Here’s how city networks can help American cities reduce their carbon footprint

Trump world, at a climate protest in Berlin in June 2017. Image: Getty.

Over the last three years, US mayors have become increasingly convinced that cities should play a strong role in reducing the effects of climate change. Today, two thirds of mayors are willing to expend resources to take action on climate. If the political will exists, the question then becomes: who is offering a roadmap to get there – and what are the next steps?

On top of many head-scratching policy reversals over the past three years, the new presidential administration has refused to take over the baton when it comes to following up on commitments made in international climate negotiations. In the absence of federal leadership and momentum, cities – and especially networks of cities – have entered the race more energetically and are working to close the gap between promised and actual greenhouse gas reductions.

In the report “Cities Joining Ranks” by the Boston University Initiative on Cities we trace the emergence of city networks, systematically review which cities join which networks and take stock of what networks have to offer to their members.

Five out of the ten city-to-city environmental networks we looked at – including C40, Climate Mayors, ICLEI USA, and We Are Still In – were formed since 2014. And the media has caught on to this burst of activity. We find that the number of articles referencing any of the ten networks has increased by 60 per cent in between 2017 and 2016 alone.

When talking about how climate networks can help cities decarbonise, it is important to keep cities’ big picture challenge in mind. Scientists calculated that, in order to have a reasonable chance to keep average global warming under 2 degrees without needing to resort to geoengineering, global GHG emissions need to be halved in every single decade, starting now. This means cities in high-income countries like the US or UK should be carbon neutral by mid-century the latest. It is an extremely ambitious agenda, but the straw to cling to requires especially wealthy and carbon-intensive cities to act fast.

Small and mid-sized cities in particular need assistance in building capacity to dramatically reduce their carbon emissions. This is where city networks come in providing technical assistance and facilitating best practice exchange.

Mayors confided that the abundance of environmental networks was at times overwhelming as they consider possible memberships. In charting the network landscape, we found encouraging news. By and large, environmental city networks complement each other and allow cities with different levels of ambition and capacity to find peer cities and access tailored assistance. Moreover, the networks are interconnected not only by overlapping memberships, but via joint events and collective advocacy.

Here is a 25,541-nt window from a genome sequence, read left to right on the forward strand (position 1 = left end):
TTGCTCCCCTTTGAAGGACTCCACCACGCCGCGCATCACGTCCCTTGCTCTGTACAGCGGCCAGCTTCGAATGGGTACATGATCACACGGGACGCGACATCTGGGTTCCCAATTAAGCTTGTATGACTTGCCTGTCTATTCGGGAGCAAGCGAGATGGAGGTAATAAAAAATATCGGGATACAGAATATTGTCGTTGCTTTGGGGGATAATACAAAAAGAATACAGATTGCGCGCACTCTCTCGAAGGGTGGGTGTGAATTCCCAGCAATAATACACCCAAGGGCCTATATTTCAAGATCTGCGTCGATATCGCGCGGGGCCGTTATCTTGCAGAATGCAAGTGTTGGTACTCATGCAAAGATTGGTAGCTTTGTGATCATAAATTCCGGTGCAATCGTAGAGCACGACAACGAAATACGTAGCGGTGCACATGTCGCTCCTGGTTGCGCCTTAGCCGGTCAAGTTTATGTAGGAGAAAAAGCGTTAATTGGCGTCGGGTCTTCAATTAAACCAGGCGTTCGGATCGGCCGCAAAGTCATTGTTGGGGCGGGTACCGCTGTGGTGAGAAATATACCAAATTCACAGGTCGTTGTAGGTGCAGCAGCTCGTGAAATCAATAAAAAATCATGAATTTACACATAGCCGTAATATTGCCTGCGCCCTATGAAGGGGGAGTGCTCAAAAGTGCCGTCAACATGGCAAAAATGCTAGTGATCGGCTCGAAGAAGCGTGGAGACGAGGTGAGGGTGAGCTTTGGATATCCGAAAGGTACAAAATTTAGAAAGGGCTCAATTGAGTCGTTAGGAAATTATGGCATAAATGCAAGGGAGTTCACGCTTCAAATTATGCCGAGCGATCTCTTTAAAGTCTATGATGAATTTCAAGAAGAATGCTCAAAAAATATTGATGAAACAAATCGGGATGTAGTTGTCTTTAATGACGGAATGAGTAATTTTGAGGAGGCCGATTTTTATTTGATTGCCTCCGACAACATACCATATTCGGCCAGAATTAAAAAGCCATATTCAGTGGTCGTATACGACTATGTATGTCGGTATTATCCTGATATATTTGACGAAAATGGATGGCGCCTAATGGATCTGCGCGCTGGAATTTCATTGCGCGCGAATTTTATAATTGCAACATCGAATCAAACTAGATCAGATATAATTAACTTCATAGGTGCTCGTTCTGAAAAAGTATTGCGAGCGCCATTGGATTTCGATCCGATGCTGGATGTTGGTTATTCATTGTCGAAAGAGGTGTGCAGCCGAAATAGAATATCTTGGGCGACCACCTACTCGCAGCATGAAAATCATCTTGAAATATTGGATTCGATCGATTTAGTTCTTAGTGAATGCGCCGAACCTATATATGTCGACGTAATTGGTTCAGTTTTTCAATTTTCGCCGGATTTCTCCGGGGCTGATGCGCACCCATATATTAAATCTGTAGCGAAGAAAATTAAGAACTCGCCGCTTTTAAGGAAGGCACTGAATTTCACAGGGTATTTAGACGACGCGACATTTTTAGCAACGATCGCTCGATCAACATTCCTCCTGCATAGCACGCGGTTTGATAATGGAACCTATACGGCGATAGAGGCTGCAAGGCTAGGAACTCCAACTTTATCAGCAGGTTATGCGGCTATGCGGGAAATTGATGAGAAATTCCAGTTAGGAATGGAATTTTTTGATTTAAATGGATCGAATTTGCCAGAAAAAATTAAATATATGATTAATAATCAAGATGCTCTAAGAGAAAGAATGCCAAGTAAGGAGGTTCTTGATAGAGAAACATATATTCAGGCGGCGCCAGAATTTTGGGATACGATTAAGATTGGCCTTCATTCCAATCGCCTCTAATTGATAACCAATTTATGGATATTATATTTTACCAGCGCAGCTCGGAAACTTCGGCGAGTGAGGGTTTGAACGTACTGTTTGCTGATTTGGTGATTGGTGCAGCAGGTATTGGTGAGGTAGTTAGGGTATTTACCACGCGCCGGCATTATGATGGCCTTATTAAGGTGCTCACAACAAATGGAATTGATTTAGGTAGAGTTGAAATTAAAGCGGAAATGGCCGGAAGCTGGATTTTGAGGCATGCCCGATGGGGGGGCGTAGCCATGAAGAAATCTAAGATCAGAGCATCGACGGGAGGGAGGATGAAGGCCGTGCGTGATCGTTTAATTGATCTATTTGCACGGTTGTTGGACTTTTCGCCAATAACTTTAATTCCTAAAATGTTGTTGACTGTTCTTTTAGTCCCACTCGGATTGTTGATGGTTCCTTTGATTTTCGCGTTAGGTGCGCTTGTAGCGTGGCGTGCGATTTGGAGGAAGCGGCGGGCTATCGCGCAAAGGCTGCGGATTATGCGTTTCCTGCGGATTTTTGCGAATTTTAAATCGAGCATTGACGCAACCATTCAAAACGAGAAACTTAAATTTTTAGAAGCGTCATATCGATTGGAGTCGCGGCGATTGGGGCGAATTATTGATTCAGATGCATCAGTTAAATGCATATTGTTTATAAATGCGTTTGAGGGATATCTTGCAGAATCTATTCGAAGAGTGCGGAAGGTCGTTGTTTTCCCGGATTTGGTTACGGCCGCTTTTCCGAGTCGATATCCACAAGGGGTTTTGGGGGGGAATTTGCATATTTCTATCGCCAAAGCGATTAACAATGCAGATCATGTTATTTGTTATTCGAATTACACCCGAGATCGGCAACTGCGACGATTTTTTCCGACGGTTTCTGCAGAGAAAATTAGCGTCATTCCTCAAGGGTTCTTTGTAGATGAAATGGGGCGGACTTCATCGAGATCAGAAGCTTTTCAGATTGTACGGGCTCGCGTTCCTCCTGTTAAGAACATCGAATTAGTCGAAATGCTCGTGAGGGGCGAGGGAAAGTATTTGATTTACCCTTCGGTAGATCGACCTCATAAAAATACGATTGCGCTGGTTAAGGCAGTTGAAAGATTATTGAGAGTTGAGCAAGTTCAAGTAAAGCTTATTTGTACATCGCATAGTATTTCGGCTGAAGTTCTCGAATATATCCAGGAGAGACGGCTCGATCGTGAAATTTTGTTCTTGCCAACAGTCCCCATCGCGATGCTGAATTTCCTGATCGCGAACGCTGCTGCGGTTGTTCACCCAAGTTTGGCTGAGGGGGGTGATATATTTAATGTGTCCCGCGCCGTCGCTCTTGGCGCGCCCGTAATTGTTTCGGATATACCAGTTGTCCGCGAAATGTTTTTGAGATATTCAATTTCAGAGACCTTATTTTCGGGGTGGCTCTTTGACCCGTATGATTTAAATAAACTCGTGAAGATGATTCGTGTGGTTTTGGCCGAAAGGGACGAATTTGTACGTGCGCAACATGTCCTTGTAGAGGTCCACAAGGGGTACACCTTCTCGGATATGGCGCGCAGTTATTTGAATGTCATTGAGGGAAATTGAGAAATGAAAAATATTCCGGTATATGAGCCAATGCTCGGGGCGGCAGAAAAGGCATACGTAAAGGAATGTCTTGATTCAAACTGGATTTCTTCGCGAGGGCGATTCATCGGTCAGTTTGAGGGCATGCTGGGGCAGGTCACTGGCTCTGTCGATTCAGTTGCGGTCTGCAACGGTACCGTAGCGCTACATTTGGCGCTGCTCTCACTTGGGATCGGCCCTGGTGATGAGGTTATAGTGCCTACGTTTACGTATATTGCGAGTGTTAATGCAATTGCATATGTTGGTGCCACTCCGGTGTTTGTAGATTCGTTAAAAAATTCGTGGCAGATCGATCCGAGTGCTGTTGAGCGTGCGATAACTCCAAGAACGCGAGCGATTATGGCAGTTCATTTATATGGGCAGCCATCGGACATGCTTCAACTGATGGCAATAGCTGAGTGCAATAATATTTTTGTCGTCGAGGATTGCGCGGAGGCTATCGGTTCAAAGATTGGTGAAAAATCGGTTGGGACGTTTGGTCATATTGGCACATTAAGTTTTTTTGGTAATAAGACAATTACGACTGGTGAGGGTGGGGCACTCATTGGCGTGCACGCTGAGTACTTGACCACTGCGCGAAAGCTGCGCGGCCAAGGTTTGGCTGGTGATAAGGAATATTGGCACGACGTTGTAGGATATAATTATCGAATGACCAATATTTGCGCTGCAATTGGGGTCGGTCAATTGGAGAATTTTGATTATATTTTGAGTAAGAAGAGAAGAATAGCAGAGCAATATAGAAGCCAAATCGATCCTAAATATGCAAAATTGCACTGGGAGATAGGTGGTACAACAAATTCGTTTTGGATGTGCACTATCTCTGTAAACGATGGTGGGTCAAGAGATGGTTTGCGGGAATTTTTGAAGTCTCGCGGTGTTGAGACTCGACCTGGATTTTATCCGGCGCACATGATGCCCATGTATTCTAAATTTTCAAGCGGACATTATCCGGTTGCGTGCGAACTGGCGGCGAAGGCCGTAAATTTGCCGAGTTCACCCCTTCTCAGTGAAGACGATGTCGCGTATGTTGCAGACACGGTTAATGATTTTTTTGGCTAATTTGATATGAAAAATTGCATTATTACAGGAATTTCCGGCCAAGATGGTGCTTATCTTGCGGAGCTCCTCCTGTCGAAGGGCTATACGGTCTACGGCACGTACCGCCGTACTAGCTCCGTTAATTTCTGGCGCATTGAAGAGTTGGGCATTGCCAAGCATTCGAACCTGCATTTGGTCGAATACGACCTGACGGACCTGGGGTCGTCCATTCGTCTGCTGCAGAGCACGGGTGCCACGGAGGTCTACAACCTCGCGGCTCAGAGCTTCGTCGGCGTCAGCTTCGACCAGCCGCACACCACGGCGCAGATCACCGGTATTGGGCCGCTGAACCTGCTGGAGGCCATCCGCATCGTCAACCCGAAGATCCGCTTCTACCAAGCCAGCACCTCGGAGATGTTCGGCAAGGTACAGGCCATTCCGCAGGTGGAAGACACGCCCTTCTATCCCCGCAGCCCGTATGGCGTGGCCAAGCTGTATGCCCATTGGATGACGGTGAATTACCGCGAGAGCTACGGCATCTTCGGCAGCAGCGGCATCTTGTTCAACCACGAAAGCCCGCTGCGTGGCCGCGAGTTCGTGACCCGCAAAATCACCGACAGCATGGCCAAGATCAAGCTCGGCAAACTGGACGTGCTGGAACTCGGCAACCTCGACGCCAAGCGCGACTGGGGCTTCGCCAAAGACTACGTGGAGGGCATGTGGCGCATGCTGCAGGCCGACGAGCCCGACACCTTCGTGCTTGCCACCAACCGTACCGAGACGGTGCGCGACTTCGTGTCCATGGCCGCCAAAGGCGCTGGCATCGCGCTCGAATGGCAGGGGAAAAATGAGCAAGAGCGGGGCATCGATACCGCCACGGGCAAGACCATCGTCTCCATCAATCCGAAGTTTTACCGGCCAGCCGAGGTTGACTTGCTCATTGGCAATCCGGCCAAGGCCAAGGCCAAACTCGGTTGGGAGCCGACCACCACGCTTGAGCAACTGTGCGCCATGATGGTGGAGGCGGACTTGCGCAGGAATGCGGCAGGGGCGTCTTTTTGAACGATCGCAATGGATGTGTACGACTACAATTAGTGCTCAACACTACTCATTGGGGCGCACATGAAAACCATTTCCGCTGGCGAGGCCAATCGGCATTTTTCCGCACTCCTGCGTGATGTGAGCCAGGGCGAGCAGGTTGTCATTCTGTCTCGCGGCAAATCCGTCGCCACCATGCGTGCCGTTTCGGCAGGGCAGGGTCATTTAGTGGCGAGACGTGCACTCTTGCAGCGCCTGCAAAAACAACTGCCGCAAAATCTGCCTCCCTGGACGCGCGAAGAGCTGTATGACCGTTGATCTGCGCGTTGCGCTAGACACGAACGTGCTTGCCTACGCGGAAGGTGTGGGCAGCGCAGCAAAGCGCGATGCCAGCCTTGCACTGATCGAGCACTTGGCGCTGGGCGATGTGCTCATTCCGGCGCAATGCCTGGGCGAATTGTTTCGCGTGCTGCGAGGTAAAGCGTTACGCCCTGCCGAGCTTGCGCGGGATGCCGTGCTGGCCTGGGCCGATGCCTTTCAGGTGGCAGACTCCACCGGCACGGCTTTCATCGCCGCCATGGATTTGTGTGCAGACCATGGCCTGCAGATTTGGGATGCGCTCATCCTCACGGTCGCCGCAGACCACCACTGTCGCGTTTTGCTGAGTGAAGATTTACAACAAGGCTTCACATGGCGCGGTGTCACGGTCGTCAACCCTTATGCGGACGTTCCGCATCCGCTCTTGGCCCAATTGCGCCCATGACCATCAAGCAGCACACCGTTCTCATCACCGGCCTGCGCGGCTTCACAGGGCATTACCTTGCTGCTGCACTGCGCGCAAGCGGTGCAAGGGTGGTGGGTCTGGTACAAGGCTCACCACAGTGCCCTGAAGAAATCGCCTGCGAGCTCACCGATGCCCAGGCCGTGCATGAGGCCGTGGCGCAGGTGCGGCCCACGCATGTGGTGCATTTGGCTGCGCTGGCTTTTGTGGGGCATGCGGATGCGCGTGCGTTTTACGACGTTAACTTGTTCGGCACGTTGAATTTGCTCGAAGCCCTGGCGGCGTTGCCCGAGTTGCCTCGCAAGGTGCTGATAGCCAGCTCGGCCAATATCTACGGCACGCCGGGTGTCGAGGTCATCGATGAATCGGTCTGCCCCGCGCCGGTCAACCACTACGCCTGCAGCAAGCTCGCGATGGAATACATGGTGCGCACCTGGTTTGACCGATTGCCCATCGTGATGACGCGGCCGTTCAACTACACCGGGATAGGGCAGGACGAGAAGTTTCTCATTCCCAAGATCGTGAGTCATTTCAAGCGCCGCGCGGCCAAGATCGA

Cities which have set their sights high and formulated ambitious decarbonisation plans can use their different network memberships like rungs on a ladder towards achieving their goals. By climbing from one network to another, they can take advantage of the different combinations of technical assistance and membership obligations. My analysis of cities’ joining behavior over time shows that cities appear to follow a very similar pattern that is consistent with gradually ramping up ambition levels.

Close to 80 per cent of American cities with up to one million residents and which have joined at least five environmental networks first became part of ICLEI USA, a network that provides a broad range of technical tools to engage in climate planning. Then they signed on to the tiered commitment process of the US Compact of Mayors, which requires cities to do a GHG inventory, set GHG reduction targets and devise an implementation plan. Thereafter, they joined Climate Mayors, which provided them a national advocacy platform and closer peer-to-peer coordination.

Most recently these cities all committed to uphold the Paris Agreement in their jurisdiction through the “We are still in” movement. The majority have pledged through the Sierra Club Mayors for 100 per cent Clean Energy Initiative to work towards realizing 100 per cent clean and renewable energy in their city.

It is an exciting area for future research to probe deeper into how this joining trajectory has helped cities in practice. For now, it presents a possible roadmap for other ambitious cities to orient themselves as they climb up the ladder of decarbonisation.

Nicolas Gunkel is a research fellow at the Boston University Initiative on Cities and co-author of the “Cities Joining Ranks” report. Previously, he has worked with cities and towns to better collaborate on climate adaptation and he has written about the difficult path for solar in the “sunshine state” Florida.  


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CityMetric is now City Monitor, a name that reflects both a ramping up of our ambitions as well as our membership in a network of like-minded publications from New Statesman Media Group. Our new site is now live in beta, so please visit us there going forward. Here’s what CityMetric readers should know about this exciting transition.  

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Sommer Mathis is editor-in-chief of City Monitor.